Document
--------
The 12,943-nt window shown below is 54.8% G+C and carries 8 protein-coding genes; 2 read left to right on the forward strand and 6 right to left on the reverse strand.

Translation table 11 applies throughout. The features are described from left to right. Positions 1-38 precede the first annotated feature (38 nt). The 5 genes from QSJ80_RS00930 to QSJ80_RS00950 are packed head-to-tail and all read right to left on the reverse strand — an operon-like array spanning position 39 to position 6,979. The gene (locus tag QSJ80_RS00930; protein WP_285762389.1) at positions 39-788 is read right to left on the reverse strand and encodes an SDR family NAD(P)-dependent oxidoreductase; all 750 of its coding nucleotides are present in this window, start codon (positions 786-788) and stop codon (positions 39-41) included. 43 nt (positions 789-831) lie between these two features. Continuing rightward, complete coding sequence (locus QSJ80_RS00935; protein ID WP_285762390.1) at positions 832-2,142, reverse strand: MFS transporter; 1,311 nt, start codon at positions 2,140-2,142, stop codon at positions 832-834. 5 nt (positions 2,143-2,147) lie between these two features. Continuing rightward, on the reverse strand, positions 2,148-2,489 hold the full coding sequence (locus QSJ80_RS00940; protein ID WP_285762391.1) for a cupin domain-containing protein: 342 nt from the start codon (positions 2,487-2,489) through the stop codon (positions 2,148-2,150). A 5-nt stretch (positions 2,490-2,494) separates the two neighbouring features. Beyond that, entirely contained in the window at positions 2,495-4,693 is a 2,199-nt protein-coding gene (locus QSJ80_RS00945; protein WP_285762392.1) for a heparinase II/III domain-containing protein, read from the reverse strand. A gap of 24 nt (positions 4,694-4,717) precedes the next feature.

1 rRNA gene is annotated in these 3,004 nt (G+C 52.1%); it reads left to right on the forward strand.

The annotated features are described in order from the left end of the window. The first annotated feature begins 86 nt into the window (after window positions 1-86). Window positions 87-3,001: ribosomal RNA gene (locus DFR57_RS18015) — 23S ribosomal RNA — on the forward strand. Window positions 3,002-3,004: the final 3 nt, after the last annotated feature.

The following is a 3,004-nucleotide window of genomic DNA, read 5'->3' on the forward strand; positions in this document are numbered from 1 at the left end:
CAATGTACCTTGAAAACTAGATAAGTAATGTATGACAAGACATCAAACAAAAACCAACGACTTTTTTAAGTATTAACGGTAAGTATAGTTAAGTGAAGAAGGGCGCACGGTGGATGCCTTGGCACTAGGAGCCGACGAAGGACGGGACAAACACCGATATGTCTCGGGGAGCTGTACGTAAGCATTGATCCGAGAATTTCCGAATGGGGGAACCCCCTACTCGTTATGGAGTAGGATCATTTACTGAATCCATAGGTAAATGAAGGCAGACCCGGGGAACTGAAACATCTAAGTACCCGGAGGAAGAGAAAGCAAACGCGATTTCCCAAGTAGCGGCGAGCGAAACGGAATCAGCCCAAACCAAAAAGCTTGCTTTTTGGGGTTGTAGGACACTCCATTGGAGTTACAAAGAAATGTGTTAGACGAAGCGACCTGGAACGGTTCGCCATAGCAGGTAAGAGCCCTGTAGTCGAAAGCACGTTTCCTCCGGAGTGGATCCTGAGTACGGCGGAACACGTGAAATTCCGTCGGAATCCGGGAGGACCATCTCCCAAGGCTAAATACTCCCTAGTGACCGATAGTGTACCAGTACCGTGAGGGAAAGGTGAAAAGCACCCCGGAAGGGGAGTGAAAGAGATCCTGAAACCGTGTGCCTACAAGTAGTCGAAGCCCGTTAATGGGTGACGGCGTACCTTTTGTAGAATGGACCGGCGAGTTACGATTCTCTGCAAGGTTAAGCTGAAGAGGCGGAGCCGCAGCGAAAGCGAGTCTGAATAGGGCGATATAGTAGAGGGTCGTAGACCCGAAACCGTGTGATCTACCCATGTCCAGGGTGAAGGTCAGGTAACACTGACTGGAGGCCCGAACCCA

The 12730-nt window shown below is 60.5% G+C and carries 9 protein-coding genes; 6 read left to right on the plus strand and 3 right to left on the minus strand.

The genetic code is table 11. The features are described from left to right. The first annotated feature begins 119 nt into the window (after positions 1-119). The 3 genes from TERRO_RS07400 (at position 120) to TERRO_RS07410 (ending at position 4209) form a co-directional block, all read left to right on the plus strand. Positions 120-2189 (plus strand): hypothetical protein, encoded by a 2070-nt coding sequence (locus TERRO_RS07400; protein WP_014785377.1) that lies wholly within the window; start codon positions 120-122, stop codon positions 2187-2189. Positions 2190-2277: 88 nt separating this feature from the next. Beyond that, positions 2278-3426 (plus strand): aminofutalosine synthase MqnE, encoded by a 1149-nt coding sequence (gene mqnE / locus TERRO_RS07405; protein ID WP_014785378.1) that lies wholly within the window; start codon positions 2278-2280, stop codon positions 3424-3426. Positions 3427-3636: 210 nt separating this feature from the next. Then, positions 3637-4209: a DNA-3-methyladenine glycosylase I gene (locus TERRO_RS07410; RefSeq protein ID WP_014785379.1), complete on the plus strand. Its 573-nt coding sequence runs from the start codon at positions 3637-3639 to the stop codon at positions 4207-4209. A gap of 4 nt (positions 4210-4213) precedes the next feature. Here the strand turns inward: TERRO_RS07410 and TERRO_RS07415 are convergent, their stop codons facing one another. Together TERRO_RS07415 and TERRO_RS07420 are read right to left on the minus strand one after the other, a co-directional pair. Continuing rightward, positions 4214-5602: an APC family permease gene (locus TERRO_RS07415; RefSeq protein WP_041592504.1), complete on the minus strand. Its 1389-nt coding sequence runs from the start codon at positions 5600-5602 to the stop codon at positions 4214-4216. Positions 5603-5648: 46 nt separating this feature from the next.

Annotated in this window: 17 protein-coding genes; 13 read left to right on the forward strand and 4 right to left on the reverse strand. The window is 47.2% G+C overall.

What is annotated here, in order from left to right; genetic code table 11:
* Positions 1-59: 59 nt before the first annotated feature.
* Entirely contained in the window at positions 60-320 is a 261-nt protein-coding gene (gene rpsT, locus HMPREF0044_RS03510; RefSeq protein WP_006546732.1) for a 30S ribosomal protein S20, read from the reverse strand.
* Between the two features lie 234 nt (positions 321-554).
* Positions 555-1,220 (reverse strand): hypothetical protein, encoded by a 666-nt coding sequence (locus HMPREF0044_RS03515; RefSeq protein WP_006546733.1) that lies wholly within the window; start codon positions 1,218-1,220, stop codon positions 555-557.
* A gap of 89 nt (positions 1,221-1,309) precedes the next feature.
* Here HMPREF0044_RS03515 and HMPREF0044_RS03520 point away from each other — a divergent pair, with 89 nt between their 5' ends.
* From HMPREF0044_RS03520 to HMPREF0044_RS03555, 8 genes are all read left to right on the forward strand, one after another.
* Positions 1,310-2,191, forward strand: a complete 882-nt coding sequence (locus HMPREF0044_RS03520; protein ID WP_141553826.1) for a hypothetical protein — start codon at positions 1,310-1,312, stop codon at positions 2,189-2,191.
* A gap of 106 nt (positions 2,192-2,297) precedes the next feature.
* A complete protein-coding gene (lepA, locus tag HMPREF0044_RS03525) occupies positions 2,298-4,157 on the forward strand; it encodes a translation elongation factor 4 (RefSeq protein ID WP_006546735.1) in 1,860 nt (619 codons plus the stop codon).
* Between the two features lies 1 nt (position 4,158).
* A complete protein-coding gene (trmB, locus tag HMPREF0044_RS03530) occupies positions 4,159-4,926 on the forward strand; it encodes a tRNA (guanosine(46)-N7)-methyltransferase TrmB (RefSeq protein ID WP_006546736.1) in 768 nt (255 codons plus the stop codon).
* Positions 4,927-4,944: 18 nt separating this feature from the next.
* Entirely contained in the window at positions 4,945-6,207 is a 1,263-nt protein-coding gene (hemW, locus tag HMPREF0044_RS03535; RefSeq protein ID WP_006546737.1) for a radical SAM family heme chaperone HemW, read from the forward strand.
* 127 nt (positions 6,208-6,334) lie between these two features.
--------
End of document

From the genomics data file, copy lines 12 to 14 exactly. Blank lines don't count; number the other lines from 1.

* Entirely contained in the window at positions 60-320 is a 261-nt protein-coding gene (gene rpsT, locus HMPREF0044_RS03510; RefSeq protein WP_006546732.1) for a 30S ribosomal protein S20, read from the reverse strand.
* Between the two features lie 234 nt (positions 321-554).
* Positions 555-1,220 (reverse strand): hypothetical protein, encoded by a 666-nt coding sequence (locus HMPREF0044_RS03515; RefSeq protein WP_006546733.1) that lies wholly within the window; start codon positions 1,218-1,220, stop codon positions 555-557.